Unless it is clear that the bereaved person and the officer share common beliefs, religion is a topic that is best left alone. Bereaved people in the US also report that phrases such as "I know what you are going through", "She wouldn't have known much about it" or "He had a good innings", which are uttered in a vain attempt to offer comfort, do not.
Unless the bereaved person specifically requests it, the officers should never just deliver their message, then leave. Officers should allow plenty of time to provide information and support for a bereaved person and should make every effort to find and bring a close friend or relative to them.
There may be a need for formal identification, but even when there is not, a bereaved person may still want to see the body of the person who has died. They should always be given this option, even when the person who has died has suffered horrific injuries an officer should never assume that someone will not want to see the body of a loved one, however badly it is damaged. In addition to providing transport to the hospital/mortuary, the officer can also prepare them for seeing the body by making them aware of what to expect in terms of apparent injuries.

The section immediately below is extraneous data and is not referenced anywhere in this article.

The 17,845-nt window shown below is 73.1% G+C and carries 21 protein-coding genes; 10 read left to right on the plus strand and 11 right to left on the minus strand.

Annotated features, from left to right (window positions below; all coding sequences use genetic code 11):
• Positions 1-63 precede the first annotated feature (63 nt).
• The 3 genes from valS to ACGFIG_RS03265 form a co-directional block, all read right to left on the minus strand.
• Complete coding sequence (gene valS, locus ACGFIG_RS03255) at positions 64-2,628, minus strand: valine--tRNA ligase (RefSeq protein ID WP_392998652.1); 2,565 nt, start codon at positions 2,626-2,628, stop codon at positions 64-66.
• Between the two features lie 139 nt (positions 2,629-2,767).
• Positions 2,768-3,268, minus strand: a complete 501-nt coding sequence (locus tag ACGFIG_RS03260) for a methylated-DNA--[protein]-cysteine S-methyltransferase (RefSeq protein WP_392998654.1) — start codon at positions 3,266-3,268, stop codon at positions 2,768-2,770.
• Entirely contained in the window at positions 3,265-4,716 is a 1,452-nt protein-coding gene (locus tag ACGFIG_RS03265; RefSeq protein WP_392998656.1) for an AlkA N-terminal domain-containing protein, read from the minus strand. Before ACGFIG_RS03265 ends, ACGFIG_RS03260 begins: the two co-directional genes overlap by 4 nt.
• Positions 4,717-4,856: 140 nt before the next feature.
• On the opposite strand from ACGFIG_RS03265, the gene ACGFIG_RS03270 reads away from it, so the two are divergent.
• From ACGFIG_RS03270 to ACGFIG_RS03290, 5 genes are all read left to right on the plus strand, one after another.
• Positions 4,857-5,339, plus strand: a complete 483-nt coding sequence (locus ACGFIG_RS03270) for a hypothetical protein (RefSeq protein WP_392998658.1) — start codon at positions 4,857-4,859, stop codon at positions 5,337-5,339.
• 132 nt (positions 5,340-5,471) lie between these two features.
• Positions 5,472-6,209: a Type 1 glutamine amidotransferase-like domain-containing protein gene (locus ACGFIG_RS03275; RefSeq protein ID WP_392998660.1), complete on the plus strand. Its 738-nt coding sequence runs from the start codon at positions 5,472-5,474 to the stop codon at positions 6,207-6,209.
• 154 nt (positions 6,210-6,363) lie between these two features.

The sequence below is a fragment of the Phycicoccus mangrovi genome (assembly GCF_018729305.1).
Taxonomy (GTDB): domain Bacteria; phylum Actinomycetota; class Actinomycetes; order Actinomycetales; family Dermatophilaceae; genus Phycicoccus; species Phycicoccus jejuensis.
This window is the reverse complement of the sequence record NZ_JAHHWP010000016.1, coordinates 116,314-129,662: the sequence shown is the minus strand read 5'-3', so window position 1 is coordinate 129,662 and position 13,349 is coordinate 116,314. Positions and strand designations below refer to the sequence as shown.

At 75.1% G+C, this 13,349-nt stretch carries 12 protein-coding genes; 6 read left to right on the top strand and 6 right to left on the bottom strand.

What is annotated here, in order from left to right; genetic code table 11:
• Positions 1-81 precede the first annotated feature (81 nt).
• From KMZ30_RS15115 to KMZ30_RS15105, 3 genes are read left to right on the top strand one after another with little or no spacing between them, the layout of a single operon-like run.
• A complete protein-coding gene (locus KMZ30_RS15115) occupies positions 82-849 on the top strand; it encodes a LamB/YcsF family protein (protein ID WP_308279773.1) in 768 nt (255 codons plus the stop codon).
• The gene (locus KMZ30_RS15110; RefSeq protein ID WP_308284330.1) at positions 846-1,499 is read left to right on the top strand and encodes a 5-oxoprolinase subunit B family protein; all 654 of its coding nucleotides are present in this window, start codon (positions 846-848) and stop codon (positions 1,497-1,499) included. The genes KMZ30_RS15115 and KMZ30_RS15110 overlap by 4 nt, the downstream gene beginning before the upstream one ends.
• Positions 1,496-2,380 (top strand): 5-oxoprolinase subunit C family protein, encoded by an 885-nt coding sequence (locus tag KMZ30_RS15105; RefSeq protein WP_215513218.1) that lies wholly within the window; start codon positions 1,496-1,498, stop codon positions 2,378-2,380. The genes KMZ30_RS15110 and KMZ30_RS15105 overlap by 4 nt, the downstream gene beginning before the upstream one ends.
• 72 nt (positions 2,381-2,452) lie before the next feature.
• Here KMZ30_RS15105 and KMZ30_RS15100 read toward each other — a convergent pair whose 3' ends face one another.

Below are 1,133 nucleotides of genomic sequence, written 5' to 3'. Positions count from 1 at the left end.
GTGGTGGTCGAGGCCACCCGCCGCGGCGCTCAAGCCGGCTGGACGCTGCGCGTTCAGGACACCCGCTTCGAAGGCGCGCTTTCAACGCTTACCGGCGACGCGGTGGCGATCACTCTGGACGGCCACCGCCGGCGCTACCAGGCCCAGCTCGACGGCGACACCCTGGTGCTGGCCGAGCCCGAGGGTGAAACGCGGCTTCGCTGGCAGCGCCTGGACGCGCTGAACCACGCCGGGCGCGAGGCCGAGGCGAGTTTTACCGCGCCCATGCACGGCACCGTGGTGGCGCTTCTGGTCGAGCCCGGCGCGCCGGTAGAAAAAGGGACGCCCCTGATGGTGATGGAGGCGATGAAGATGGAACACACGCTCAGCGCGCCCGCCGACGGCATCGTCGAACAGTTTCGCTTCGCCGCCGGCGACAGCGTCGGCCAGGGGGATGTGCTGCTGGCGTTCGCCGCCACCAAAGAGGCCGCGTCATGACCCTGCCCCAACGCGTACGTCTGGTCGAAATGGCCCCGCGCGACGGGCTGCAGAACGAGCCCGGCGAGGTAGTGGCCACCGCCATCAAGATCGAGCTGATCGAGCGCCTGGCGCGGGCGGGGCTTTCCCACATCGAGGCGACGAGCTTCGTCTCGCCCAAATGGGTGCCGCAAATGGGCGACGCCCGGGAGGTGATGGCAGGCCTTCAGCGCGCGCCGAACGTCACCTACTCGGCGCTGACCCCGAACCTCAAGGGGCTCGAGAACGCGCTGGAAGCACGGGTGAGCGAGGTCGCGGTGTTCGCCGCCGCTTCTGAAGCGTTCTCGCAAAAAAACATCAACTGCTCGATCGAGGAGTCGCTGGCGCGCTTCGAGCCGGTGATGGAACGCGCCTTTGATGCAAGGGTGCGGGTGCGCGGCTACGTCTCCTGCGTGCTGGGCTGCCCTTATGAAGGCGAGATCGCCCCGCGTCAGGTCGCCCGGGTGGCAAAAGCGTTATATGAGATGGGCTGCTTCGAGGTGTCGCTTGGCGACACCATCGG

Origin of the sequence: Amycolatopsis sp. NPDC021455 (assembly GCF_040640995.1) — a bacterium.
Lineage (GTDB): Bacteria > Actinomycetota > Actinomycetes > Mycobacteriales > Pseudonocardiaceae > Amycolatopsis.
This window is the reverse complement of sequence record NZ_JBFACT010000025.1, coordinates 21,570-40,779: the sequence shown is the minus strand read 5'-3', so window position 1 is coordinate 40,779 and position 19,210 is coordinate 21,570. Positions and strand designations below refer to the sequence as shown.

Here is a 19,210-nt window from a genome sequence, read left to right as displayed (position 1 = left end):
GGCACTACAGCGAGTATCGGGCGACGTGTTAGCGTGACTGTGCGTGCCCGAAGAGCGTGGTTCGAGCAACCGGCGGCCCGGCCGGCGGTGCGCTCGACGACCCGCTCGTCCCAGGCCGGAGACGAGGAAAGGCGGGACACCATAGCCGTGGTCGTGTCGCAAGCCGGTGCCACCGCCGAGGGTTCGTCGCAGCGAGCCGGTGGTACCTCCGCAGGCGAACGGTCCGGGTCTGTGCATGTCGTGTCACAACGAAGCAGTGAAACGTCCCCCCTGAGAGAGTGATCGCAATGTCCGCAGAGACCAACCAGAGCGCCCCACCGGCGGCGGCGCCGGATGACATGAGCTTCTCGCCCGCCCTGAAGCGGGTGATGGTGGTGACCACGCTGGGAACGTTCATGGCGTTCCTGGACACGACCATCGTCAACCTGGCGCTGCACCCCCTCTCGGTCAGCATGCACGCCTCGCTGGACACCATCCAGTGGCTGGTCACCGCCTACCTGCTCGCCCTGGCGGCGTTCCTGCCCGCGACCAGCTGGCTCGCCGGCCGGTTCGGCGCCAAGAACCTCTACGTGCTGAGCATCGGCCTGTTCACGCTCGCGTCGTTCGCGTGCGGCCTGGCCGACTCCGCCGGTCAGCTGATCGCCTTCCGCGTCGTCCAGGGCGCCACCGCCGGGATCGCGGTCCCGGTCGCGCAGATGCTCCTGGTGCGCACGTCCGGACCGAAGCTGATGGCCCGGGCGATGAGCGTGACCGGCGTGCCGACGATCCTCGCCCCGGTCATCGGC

There may be personal items belonging to the person who has died which must be preserved and returned to the 'primary bereaved' person/ people. These should not be taken with the officers at the time of notification, but can be passed on later, in a caring manner and in an appropriate carrier. South Yorkshire Police, for example, have dark blue property bags marked with a simple force crest for returning personal items.
Once the message has been delivered and understood, a friend or relative is looking after the bereaved and arrangements are in hand for the deceased to be formally identified, it is time to consider the exit strategy.
The officers who have carried out the notification should ensure that they leave the bereaved person with contact details for the FLO (if neither officer is going to act as FLO), the SIO or officer in the case and the Coroner's Officer. If the death has occurred in a different police force area, one of the notifiers should be prepared to act as a local contact. Ideally, if neither officer is going to act as FLO, they should wait until the FLO arrives, so they can introduce him/her to the bereaved person. If that is not possible, they should find out when the FLO will be making contact with the bereaved person and make sure that they have this information.